Origin juggles profit with customer churn, coal with renewables | RenewEconomy

Origin juggles profit with customer churn, coal with renewables

Origin results tell similar tale to AGL – a big utility making money out of rising prices, and battling a backlash from consumers.

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Origin Energy has reported increased earnings from electricity and natural gas for the first half of FY2018, at the same time as battling a big increase in it customer “churn” rate, with the company losing 47,000 retail customers over the past six months, presumably in search of a better, cheaper deal.

The story of Origin’s results – ignoring a major write off of gas field investments in Queensland – bears a strong resemblance to rival AGL – both are growing profits from higher electricity prices. Both are dealing with customer backlash from customers unhappy about higher bills.

In a media conference following the release of the gen-tailer’s results for the first half of the 2018 financial year, Origin boss Frank Calabria described a “very competitive” retail market, that cost more to participate in, and that was boosting customer “churn.”

But high electricity and gas prices, and increased sales of each, were also paying dividends to the company’s bottom line – if not to its shareholders – with an underlying net profit that rose from $173 million to $428 million in the six months ended December 31, 2016.

“We continued to make significant progress on our twin priorities of reducing debt and improving returns,” said Calabria in a statement accompanying the results.

“Origin remains focused on rebuilding the right to grow by reducing organisational complexity and cost, continuing to repair the balance sheet and adopting a disciplined approach to capital management.”

But equally important, he said later at the briefing, is “that we … must be competing at a lower cost and higher productivity than we are today,” in terms of the company’s retail business.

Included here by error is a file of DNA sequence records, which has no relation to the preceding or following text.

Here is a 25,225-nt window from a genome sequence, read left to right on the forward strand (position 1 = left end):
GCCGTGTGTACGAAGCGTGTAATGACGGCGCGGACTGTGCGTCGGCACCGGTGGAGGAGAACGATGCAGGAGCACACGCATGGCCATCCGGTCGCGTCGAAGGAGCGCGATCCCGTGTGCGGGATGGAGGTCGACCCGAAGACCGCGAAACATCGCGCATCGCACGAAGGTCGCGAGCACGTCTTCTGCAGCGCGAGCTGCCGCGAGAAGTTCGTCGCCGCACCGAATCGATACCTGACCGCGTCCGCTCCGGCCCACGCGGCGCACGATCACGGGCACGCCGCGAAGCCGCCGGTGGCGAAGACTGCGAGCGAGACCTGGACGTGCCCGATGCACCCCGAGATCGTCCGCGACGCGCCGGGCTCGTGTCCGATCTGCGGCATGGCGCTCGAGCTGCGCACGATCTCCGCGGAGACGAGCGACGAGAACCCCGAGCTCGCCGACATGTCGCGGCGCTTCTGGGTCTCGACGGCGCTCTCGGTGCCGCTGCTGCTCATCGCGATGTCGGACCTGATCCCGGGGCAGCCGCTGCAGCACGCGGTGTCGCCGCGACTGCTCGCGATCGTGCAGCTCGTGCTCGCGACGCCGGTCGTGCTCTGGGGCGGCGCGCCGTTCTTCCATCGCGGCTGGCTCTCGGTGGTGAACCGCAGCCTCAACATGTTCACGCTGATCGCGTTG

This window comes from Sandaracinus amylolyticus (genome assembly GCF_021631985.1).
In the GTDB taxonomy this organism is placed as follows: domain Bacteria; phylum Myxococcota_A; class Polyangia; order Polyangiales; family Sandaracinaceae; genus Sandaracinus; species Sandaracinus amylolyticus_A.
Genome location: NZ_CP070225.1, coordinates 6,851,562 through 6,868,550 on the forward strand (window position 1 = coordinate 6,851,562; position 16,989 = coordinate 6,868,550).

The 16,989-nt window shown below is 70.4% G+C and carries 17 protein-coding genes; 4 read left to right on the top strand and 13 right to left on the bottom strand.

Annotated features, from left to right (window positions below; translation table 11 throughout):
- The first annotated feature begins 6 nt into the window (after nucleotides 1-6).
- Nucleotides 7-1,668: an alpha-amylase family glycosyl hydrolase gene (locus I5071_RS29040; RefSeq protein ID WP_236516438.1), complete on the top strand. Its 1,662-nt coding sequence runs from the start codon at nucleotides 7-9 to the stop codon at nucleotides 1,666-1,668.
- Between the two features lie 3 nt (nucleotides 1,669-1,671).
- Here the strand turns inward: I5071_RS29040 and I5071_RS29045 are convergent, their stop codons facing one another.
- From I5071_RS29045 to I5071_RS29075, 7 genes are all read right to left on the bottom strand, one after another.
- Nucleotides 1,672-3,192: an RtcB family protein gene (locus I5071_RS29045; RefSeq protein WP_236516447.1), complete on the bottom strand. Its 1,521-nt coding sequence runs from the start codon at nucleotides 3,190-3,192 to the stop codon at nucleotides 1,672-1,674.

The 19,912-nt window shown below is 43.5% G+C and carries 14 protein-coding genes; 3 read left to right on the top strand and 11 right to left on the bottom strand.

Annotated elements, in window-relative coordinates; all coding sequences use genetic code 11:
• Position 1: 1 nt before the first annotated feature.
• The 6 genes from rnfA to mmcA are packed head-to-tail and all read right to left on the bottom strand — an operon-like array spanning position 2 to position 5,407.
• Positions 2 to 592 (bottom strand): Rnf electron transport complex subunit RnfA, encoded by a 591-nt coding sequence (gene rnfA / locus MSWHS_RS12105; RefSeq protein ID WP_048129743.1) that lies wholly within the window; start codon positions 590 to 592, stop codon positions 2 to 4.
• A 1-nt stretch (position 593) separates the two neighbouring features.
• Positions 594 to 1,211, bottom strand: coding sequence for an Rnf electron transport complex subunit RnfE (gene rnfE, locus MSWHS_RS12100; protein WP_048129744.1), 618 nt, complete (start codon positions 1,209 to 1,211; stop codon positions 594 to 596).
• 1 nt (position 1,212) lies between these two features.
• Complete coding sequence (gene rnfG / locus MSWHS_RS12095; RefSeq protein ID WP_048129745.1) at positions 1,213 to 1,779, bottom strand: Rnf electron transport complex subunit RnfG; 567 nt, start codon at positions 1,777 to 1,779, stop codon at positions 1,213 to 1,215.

Meanwhile, Origin is striving to strike a similar sort of balance between its fossil fuel generation portfolio and renewables.

Calabria said the company was still committed to rolling out 1GW of new renewable energy between now and 2020 – starting immediately, with around 300MW on track for the next 6 months.

“We’re committed to halving emissions in line with Paris,” he said. “And we’re committed to being out of coal by 2032.

“There’s more to be done, but we’ve made progress.

On coal, Calabria reaffirmed a need to “make sure” coal came out of the Australian power system in “a progressive but steady way.”

“It’s a transition,” he said. “From our perspective, it’s about how we manage that transition without a high cost to customers.”

Calabria also told the briefing that any new investments in, or subsidisation of, carbon capture and storage technology by the Australian government would have no bearing on Origin’s plan to close its Eraring coal plant in 2032.

“It won’t change Origin’s plans to exit Eraring,” he said. “Subsidies are not the right way to go forward.”

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3 Comments
  1. Joe 3 years ago

    Origin exiting Coal by 2032…at least it is quicker than AGL with their Coal exit plan by…2050. But none of this is nearly quick enough. The 1.5 degrees limit to warming is now pretty much non achievable. So a limit to 2.0 degree warming is the target which is no slam dunk. But I love hearing these magic words from the Origin Coal Kissers…”it’s a transition”, “…a progressive but steady way”. Which goes hand in hand with NSW Premier Gladys’ remarks last year that ” we can’t transition out of coal too quickly”. I’m not sure what planet our Origin friend and Premier Gladys live on but we have a climate emergency on our hands and we don’t have time for this…. steady transition game.

    • Jon 3 years ago

      Well said 🙂
      “We’re committed to halving emissions in line with Paris,” Is at least better than our politicians are saying.

  2. MaxG 3 years ago

    Yeah, we are loosing customers, let’s charge the rest a bit more to maintain profits.

    Think about it… almost a billion dollars profit in a year — all that money going into private coffers; imagine how the public would benefit if electricity would have stayed in public hands… but then, prices would not have increased that much either.

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